Just in case you didn’t find out the answer to your OTHER question, a Biscuit is also referred to as a baking powder biscuit. it is kind of like a scone but no sugar. Just flour, salt, baking powder, butter (various strongly opinionated methods of cutting that baby in), plus liquid (Milk). If made as a wettish dough, can be dropped by spoonfuls onto the baking tray, as shown in Karen’s photos. If made as a slightly less wet dough, can be rolled out and then cut with a SHARP cutter into (traditional) round biscuits. Those sometimes get a milk or butter wash. In either case, after all the butter inside, once cooked (to a lovely steamy inner and usually gently browned and sometimes crispy exterior) they are cut in half and the insides liberally drenched with more butter. In the southern USA they often are, instead, drenched in gravy made with ground sausage, but I have never eaten those.

    • Debbie Gibson says:

      A biscuit in America is a quick bread. No yeast or sugar. We call a cookie what you would refer to as a sweet treat to be eaten with tea.

    • Naomi says:

      Really, that’s your takeaway!

    • Judy says:

      Hi there, I’m a Canadian who grew up in Zambia so I can de-code for you. A biscuit is like a scone but not quite. A scone is richer with the addition of eggs, sugar and cream. A biscuit has no eggs or sugar and uses milk instead of cream…according to my recipes handed down from my mother. My hubby and I watch a lot of British TV shows and I regularly have to de-code for him. Funny how the same word can mean so many different things. Even a biscuit can be a scone.

    • Holly Whiteside says:

      American/Canadian biscuits (sometimes called Southern biscuits) are soft, a little like the texture of crumbly cake, but they are not sweet and instead slightly salty (in a nice way). They are simple to make but take a little practice to make them well. Once you’ve got it, you’ve got it. I don’t know if you have dumplings in S.A., but it is also a bit like a batter dumpling only a little thicker and you do not put it in broth to cook.

      This is a bit like trying to describe snow to someone who’s never experienced it!. I’m not sure I described it well at all!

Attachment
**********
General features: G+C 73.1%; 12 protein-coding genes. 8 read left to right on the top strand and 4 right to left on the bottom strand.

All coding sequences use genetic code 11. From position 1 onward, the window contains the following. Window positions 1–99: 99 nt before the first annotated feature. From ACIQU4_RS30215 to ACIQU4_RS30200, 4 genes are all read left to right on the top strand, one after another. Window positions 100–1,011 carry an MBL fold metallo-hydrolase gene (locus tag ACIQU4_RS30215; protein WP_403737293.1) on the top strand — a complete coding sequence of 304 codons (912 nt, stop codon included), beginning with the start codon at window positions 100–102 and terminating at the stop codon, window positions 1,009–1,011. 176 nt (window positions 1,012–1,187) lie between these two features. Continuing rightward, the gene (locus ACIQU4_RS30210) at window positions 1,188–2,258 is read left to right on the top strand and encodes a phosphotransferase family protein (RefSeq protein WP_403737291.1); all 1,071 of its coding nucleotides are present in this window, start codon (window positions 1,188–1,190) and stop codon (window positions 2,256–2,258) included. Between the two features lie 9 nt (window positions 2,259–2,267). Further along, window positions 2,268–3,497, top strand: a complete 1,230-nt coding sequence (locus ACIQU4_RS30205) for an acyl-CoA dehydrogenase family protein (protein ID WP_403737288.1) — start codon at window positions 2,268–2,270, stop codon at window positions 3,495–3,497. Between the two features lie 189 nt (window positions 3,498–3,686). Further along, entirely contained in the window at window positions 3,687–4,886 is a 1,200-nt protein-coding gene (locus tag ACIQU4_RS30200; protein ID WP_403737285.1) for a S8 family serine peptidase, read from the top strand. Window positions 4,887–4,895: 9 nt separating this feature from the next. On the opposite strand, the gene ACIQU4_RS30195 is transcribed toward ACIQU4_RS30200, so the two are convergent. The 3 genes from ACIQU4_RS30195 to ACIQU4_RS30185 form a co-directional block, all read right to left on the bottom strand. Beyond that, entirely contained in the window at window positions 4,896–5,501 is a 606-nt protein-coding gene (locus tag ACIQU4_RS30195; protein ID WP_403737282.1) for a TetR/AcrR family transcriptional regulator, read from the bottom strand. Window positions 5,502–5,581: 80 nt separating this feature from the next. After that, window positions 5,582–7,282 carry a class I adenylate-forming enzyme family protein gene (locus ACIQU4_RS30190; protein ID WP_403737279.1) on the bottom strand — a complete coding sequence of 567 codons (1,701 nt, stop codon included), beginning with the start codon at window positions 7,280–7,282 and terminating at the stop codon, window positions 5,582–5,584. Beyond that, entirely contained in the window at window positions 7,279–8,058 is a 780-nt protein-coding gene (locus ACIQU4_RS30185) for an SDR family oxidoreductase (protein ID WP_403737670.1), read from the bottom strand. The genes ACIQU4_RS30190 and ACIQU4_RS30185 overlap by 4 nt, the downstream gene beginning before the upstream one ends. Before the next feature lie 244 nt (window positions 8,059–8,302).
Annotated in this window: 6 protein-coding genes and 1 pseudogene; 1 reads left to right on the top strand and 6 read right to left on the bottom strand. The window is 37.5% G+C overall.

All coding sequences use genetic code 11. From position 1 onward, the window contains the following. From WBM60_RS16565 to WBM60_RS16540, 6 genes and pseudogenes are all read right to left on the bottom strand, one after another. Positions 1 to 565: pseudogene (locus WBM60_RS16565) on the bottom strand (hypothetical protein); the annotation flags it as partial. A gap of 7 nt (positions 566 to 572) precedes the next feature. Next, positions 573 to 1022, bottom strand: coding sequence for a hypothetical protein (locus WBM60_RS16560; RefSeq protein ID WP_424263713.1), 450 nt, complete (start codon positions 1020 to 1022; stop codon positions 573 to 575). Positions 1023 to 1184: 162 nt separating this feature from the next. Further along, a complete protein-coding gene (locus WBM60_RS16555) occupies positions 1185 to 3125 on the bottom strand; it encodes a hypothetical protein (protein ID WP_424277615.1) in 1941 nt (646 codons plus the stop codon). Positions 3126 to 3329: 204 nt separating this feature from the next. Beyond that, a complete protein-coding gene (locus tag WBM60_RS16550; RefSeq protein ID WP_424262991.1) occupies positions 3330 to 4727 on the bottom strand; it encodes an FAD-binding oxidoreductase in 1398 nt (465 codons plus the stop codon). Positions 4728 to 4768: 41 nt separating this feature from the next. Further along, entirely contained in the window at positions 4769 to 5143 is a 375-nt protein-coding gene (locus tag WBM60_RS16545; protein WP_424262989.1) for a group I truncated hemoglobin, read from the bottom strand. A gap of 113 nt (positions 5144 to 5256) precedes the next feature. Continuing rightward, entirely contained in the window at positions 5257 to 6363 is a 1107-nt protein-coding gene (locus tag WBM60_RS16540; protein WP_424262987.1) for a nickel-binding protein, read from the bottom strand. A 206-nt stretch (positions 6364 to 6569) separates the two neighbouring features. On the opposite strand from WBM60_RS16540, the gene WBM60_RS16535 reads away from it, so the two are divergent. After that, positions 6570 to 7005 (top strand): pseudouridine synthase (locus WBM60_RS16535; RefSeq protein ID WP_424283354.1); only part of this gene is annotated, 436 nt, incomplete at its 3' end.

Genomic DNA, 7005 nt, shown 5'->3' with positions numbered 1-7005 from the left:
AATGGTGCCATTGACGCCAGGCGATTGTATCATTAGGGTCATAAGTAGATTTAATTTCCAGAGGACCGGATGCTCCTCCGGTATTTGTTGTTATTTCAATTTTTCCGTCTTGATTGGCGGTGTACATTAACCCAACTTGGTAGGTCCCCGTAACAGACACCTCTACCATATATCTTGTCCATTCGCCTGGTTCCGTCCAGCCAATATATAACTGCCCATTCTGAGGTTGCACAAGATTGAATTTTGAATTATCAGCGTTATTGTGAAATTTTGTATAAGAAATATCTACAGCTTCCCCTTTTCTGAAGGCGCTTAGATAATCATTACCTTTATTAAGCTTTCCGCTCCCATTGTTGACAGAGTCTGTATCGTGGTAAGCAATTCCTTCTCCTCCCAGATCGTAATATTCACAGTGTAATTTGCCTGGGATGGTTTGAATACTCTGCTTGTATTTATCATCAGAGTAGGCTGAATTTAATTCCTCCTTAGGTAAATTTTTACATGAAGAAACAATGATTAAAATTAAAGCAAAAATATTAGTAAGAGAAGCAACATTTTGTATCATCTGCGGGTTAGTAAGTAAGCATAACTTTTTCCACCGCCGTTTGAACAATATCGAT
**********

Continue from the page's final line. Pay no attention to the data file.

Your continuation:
7. D Peterson says:

    Here is a link to very fast and easy biscuits to make. I am sure that they are no where as good as biscuits with “too much butter” but if you need something really fast these work, and you can slather butter on after baking. I prefer the version with the eggs.
    https://gramma-d.blogspot.com/2010/12/blog-post.html

  8. Sarah McDonnell says:

    Here is a “No Compete” biscuit recipe”
    2c plus 1/2 c White Lily self rising (or any low protein, soft red wheat, low gluten flour)
    1 c full fat cultured buttermilk, chilled. Cruze Farm brand is awesome.
    1/2 c butter. Actual lard may substitute for half. It’s hard to find. Frozen, either way
    Preheat to 450degrees
    Sift 2 c flour. Cut butter/lard into tiny bits or grate with a box grater. Pinch and fluff the butter into the flour until bits are unevenly the size of M&Ms. Make a well in the middle, add buttermilk. Mix until it is a sticky mess. Freeze for about 15 minutes. Roll or press dough onto a board dusted with part of the remaining flour. Fold in thirds, like a letter going into an envelope. Roll or press out again and envelope fold one or two more times. Use a floured cutter ( or glass, or recycle a well-washed used can as a cutter) to cut out biscuits. Avoid twisting the cutter so biscuits don’t fall. Freeze. Bake at 450 for about 15 minutes.

  9. Devon says:

    Fantastic tips, thank you! (And is there a story behind #9?!). You’re inspiring, and I appreciate you so much.

  10. Beth says:

    By the way, have you ever used Penzey spices? I have for years and really like their products along with their belief that cooks spread culture and love from all corners of the world. (Yes, another shameless plea for the biscuit recipe.). http://www.penzeys.com

    • Karen says:

      No! I’ve never heard of Penzey spices. I’ll have a look. Maybe we don’t have them in Canada. ~ karen!

      • Jenny Amy says: